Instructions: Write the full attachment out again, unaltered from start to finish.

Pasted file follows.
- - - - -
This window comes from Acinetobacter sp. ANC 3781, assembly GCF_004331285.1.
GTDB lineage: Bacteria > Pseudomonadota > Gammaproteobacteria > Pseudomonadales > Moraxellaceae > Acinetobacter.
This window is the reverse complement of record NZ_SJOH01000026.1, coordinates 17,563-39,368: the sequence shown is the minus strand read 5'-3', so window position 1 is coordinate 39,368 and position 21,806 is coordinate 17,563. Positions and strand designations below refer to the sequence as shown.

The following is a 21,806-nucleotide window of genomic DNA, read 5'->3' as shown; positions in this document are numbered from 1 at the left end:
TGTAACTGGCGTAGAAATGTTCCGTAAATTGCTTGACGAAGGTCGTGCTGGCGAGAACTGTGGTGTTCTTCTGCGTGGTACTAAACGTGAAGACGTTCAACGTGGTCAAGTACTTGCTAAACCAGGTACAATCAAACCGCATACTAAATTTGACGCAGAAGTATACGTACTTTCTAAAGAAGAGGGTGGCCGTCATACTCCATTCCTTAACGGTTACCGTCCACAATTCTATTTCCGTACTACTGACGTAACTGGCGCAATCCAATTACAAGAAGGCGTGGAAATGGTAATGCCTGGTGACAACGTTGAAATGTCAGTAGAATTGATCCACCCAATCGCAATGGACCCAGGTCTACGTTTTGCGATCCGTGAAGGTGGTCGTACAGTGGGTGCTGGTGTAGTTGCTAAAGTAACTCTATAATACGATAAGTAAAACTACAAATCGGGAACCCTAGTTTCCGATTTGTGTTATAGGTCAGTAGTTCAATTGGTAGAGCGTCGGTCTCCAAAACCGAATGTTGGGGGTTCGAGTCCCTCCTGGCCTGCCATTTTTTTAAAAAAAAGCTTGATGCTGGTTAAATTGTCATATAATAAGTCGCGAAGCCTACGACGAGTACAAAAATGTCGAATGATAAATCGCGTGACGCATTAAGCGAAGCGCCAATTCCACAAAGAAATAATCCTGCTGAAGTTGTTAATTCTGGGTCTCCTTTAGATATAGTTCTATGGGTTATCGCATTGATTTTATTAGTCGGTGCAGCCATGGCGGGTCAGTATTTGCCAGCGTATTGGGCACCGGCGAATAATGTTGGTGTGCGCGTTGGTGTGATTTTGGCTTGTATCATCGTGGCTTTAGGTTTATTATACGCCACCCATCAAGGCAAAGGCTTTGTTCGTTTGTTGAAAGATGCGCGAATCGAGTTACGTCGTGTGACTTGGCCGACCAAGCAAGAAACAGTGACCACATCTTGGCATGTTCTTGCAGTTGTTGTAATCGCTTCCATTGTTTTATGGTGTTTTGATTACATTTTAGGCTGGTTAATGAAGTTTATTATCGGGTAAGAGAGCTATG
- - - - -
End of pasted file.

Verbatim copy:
This window comes from Acinetobacter sp. ANC 3781, assembly GCF_004331285.1.
GTDB lineage: Bacteria > Pseudomonadota > Gammaproteobacteria > Pseudomonadales > Moraxellaceae > Acinetobacter.
This window is the reverse complement of record NZ_SJOH01000026.1, coordinates 17,563-39,368: the sequence shown is the minus strand read 5'-3', so window position 1 is coordinate 39,368 and position 21,806 is coordinate 17,563. Positions and strand designations below refer to the sequence as shown.

The following is a 21,806-nucleotide window of genomic DNA, read 5'->3' as shown; positions in this document are numbered from 1 at the left end:
TGTAACTGGCGTAGAAATGTTCCGTAAATTGCTTGACGAAGGTCGTGCTGGCGAGAACTGTGGTGTTCTTCTGCGTGGTACTAAACGTGAAGACGTTCAACGTGGTCAAGTACTTGCTAAACCAGGTACAATCAAACCGCATACTAAATTTGACGCAGAAGTATACGTACTTTCTAAAGAAGAGGGTGGCCGTCATACTCCATTCCTTAACGGTTACCGTCCACAATTCTATTTCCGTACTACTGACGTAACTGGCGCAATCCAATTACAAGAAGGCGTGGAAATGGTAATGCCTGGTGACAACGTTGAAATGTCAGTAGAATTGATCCACCCAATCGCAATGGACCCAGGTCTACGTTTTGCGATCCGTGAAGGTGGTCGTACAGTGGGTGCTGGTGTAGTTGCTAAAGTAACTCTATAATACGATAAGTAAAACTACAAATCGGGAACCCTAGTTTCCGATTTGTGTTATAGGTCAGTAGTTCAATTGGTAGAGCGTCGGTCTCCAAAACCGAATGTTGGGGGTTCGAGTCCCTCCTGGCCTGCCATTTTTTTAAAAAAAAGCTTGATGCTGGTTAAATTGTCATATAATAAGTCGCGAAGCCTACGACGAGTACAAAAATGTCGAATGATAAATCGCGTGACGCATTAAGCGAAGCGCCAATTCCACAAAGAAATAATCCTGCTGAAGTTGTTAATTCTGGGTCTCCTTTAGATATAGTTCTATGGGTTATCGCATTGATTTTATTAGTCGGTGCAGCCATGGCGGGTCAGTATTTGCCAGCGTATTGGGCACCGGCGAATAATGTTGGTGTGCGCGTTGGTGTGATTTTGGCTTGTATCATCGTGGCTTTAGGTTTATTATACGCCACCCATCAAGGCAAAGGCTTTGTTCGTTTGTTGAAAGATGCGCGAATCGAGTTACGTCGTGTGACTTGGCCGACCAAGCAAGAAACAGTGACCACATCTTGGCATGTTCTTGCAGTTGTTGTAATCGCTTCCATTGTTTTATGGTGTTTTGATTACATTTTAGGCTGGTTAATGAAGTTTATTATCGGGTAAGAGAGCTATG